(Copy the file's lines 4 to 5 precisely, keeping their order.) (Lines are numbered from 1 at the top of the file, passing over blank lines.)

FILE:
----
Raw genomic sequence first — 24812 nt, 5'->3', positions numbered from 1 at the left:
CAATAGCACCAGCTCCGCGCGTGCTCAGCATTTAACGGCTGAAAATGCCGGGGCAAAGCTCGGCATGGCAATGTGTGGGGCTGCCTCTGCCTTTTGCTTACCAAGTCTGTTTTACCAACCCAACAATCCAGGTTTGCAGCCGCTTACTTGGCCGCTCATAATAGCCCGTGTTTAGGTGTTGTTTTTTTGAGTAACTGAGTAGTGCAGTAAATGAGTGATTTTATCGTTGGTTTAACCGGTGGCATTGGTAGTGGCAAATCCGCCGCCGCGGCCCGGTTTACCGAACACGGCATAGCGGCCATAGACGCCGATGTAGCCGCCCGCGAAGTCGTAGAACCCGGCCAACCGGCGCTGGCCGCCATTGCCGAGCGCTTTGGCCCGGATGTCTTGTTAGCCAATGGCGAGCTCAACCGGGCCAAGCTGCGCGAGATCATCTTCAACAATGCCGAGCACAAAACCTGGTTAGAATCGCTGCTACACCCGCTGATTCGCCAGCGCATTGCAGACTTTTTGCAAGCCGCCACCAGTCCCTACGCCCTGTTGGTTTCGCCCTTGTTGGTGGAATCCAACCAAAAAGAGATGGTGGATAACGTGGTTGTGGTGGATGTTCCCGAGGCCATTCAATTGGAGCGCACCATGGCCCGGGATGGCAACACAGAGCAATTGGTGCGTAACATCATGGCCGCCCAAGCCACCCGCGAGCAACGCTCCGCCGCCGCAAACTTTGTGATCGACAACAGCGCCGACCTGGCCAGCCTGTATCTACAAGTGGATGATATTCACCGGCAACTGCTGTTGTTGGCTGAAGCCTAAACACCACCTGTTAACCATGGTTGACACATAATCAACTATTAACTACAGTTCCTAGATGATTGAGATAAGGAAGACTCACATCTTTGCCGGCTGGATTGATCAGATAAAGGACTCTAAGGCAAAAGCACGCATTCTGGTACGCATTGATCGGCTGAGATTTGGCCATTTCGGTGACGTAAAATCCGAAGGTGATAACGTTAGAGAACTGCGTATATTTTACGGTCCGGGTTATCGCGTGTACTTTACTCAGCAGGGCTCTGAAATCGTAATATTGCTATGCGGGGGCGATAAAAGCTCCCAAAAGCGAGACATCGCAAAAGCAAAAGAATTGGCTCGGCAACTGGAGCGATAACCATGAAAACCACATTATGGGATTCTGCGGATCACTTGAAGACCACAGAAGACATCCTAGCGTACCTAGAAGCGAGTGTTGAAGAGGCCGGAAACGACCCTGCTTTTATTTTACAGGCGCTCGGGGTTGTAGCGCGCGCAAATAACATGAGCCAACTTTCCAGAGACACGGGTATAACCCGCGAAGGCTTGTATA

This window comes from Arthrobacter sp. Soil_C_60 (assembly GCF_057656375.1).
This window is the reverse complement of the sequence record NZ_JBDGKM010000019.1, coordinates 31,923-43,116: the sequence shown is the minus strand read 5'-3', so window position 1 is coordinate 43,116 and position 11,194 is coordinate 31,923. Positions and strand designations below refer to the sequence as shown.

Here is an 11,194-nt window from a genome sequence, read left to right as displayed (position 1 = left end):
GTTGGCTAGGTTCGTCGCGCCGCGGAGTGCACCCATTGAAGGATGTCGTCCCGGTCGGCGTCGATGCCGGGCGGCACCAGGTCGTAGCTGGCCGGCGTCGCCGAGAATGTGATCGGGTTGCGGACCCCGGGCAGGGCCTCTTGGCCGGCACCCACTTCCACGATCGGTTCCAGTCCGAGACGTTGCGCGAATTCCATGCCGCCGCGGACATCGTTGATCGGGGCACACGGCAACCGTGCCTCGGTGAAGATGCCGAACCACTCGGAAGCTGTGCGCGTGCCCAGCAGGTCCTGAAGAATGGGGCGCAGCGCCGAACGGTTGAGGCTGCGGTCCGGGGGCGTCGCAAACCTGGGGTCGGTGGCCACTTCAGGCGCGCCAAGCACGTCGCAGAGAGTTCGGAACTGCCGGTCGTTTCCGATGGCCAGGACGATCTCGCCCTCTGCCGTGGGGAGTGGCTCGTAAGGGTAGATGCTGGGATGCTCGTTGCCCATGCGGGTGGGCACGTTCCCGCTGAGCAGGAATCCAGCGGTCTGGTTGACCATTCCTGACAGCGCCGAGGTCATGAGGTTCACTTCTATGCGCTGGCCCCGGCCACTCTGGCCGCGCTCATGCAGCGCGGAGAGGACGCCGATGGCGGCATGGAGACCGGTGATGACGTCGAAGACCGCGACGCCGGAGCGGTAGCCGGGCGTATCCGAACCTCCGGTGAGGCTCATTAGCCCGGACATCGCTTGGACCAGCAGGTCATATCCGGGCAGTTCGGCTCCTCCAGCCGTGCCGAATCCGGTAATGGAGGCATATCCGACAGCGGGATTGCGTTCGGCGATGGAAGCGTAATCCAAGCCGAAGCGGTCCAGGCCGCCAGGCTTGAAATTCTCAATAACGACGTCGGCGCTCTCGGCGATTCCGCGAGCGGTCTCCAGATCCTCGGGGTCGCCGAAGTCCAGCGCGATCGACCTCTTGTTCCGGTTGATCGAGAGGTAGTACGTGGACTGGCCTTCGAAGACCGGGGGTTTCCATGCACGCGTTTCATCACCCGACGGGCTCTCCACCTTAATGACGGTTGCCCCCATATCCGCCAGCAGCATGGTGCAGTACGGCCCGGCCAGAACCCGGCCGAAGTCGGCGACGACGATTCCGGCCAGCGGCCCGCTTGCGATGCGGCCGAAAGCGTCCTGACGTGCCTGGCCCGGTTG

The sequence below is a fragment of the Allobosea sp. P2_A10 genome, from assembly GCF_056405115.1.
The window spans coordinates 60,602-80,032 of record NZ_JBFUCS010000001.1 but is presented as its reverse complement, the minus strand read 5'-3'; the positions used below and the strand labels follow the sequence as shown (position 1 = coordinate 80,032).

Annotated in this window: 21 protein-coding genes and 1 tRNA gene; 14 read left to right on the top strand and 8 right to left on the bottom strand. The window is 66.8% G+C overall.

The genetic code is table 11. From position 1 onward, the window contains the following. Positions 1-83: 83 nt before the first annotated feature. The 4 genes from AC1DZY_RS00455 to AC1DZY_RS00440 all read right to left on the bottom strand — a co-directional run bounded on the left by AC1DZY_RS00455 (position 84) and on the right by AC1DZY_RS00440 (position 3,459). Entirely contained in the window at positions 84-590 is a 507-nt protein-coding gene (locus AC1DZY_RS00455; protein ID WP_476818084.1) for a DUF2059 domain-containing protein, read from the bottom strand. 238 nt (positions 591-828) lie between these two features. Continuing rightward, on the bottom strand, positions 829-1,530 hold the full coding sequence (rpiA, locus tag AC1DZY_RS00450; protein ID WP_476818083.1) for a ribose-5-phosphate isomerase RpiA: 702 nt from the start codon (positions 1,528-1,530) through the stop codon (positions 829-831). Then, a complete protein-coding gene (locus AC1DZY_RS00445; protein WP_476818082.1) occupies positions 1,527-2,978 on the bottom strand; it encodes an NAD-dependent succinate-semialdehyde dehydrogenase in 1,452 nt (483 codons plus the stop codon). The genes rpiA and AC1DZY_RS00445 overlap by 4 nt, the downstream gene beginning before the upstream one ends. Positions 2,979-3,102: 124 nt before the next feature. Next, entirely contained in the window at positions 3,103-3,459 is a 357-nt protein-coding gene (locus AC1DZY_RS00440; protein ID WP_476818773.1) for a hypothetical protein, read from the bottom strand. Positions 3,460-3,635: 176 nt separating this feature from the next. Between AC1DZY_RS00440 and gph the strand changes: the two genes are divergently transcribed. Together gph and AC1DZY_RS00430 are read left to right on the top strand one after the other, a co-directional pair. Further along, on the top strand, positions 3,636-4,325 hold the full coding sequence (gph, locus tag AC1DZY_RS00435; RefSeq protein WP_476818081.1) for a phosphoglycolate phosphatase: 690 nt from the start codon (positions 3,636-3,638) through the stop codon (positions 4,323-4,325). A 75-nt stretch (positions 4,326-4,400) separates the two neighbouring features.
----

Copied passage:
This window is the reverse complement of the sequence record NZ_JBDGKM010000019.1, coordinates 31,923-43,116: the sequence shown is the minus strand read 5'-3', so window position 1 is coordinate 43,116 and position 11,194 is coordinate 31,923. Positions and strand designations below refer to the sequence as shown.

Here is an 11,194-nt window from a genome sequence, read left to right as displayed (position 1 = left end):